This is where the fun truly begins! At this point you have an initial plan of action and can begin to prep materials, run trials, and collect data. For a developer, this means you can actually start to code! We pull out our noise cancelling headphones, hit the keyboard, and build the features the team has been talking about for weeks.

I think experimentation in coding is best represented by the iterative development process. Products are not built in one go, but delivered in phases. There is a cyclic process where we write feature code, test it on multiple environments, take note of errors and bugs, make necessary changes, and deliver a version of the working product to the client. As we learn more about product requirements and receive client feedback, previously implemented features can be revisited and reimagined in order to improve code and overall product quality.

Of course, the steps of the scientific method don’t have to happen in a certain order. I think the experimentation phase can actually start much sooner for a developer. At LaunchPad Lab, side projects are big part of our culture. They allow us to try out new technologies and discover things that may be a great addition to future client projects. The knowledge we gain through this form of experimentation helps us become more well rounded developers and build better products.

5. Analysis

Experiments yields results, which are analyzed to determine if the initial hypothesis holds true. It is not uncommon to find that our hypothesis was off, which starts the revision and experimentation cycle.

Analysis is very much part of the iterative development process. We might think we chose the best approach to implement a feature, but bugs are popping up, so we rewrite and re-test parts of our code. Or maybe the app is working as intended, but our queries are not the most efficient and are slowing down the app. Analysis requires developers to constantly rethink their choices and refactor code until they find a solution that solves the issue in a performant, efficient and flexible way.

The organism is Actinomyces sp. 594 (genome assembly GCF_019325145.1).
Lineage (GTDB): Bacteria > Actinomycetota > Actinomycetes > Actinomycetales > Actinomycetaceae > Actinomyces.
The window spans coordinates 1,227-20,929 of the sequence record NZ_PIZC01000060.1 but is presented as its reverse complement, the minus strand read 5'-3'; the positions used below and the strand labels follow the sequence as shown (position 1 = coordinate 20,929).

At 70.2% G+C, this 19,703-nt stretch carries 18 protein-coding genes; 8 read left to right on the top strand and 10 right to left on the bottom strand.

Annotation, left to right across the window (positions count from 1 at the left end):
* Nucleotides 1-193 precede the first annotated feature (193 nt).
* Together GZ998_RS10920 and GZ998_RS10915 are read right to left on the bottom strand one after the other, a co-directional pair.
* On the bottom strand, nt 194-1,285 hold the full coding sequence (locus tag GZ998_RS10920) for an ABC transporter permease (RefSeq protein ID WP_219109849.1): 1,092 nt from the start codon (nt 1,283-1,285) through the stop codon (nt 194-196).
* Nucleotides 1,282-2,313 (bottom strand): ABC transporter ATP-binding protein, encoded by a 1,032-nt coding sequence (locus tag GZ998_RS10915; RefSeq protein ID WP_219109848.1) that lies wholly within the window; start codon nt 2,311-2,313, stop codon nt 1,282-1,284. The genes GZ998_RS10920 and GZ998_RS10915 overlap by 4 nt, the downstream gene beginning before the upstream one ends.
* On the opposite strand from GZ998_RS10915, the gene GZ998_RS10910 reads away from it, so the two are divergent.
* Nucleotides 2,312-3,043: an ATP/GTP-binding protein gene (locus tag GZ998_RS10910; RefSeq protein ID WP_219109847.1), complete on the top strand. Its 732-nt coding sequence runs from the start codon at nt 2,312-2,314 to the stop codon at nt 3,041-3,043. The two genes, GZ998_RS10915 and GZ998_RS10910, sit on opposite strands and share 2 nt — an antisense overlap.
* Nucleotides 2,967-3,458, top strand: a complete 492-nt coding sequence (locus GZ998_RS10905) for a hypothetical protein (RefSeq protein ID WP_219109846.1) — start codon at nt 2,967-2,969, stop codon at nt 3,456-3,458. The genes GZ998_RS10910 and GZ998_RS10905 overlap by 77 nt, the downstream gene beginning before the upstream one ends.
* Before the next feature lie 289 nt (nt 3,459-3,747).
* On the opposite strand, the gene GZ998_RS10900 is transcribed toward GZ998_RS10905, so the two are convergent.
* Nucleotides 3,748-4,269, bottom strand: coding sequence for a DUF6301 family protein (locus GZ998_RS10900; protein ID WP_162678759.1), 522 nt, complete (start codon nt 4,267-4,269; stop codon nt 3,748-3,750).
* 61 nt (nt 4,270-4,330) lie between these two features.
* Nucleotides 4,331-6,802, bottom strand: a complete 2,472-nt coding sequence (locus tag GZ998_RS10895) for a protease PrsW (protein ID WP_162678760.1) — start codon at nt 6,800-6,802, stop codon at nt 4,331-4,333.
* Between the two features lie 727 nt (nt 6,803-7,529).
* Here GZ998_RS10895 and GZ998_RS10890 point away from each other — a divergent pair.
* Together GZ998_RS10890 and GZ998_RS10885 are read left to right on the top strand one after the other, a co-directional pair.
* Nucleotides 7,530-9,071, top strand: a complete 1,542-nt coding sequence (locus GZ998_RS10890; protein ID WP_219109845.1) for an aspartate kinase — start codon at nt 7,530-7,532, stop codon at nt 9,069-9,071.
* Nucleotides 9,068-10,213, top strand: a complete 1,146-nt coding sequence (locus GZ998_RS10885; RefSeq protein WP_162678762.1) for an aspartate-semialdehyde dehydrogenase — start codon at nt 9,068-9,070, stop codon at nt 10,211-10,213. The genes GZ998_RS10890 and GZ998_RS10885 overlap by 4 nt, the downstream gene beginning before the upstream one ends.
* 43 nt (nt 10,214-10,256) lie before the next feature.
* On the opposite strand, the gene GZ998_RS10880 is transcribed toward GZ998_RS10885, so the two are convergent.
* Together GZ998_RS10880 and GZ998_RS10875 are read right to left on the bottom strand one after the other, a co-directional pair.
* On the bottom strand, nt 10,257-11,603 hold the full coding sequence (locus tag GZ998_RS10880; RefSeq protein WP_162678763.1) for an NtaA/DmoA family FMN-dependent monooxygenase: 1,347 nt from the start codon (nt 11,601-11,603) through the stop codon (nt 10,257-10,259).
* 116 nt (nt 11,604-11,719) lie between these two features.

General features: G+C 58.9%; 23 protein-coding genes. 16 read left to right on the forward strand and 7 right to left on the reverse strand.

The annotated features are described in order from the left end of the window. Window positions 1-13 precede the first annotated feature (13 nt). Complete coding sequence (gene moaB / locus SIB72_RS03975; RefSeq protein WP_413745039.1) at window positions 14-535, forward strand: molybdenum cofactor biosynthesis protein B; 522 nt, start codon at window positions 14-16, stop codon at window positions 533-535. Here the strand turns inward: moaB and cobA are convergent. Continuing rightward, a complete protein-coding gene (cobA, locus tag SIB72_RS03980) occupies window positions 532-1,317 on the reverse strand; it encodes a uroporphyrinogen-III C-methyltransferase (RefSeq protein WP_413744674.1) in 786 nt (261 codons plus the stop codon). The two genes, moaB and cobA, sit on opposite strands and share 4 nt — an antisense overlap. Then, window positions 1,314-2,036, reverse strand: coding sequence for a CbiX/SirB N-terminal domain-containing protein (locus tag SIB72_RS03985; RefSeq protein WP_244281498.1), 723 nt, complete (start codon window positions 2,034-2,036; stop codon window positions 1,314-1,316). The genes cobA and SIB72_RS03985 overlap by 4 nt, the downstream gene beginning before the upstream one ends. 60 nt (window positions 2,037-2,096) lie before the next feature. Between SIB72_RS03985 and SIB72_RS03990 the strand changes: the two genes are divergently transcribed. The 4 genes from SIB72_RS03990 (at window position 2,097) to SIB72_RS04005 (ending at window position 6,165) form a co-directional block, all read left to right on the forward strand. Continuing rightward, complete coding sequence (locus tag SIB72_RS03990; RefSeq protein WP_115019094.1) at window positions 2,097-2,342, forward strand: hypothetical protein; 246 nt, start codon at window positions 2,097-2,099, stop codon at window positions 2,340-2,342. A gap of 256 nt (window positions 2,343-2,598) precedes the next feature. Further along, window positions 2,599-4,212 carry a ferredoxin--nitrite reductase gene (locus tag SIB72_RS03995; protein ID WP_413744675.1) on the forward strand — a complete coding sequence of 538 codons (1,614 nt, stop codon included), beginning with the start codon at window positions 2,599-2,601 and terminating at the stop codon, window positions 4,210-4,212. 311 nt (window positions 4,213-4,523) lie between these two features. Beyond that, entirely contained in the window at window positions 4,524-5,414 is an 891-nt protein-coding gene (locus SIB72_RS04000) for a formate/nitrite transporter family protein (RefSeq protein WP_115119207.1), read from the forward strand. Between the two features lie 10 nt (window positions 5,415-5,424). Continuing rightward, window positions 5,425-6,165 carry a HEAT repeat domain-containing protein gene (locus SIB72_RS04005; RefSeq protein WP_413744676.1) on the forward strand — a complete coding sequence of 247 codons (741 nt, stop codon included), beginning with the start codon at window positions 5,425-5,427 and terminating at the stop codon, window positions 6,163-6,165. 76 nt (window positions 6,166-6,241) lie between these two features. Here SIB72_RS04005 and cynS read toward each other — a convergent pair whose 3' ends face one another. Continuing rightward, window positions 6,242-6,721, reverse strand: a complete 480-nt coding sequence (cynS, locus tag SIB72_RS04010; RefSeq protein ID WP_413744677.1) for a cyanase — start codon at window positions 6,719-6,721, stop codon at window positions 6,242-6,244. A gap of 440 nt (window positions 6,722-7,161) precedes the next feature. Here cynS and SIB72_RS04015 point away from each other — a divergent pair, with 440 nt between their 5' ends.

6. Draw Conclusions

The end is near! Experiments are done and data has been analyzed, allowing us to evaluate the overall experience and communicate our findings to our peers. In web and software development, I would equate this phase to a product launch.

Furthermore, at the end of a project, teams learn a lot and gain a new perspective about the development and product business as a whole. In addition to launching a product, we may have also come across new best practices to implement. We discuss the challenges we faced and how we can better address those issues in future projects. Scientist or developer, the conclusion drawing process provides the community with knowledge to inform and simplify future endeavors.

Coding Is A Science

Though there are indeed some differences, traditional scientists and developers follow similar principles and approach their work with the same goals in mind: To observe your surroundings, follow your curiosity, and discover solutions to real life problems. Those are the true goals of a scientific discipline, coding included.

Diana Camacho

Developer

Like any good chemist, Diana loves to experiment and create new things. After completing her master’s in forensic chemistry, she decided to step out of the lab and apply her analytical skills to the exciting world of web development. In her spare time, Diana loves to cheer on the Chicago Cubs and is a big fan of musical theater. When not at her desk learning the latest web technologies, you can probably find her planning her next musical weekend getaway.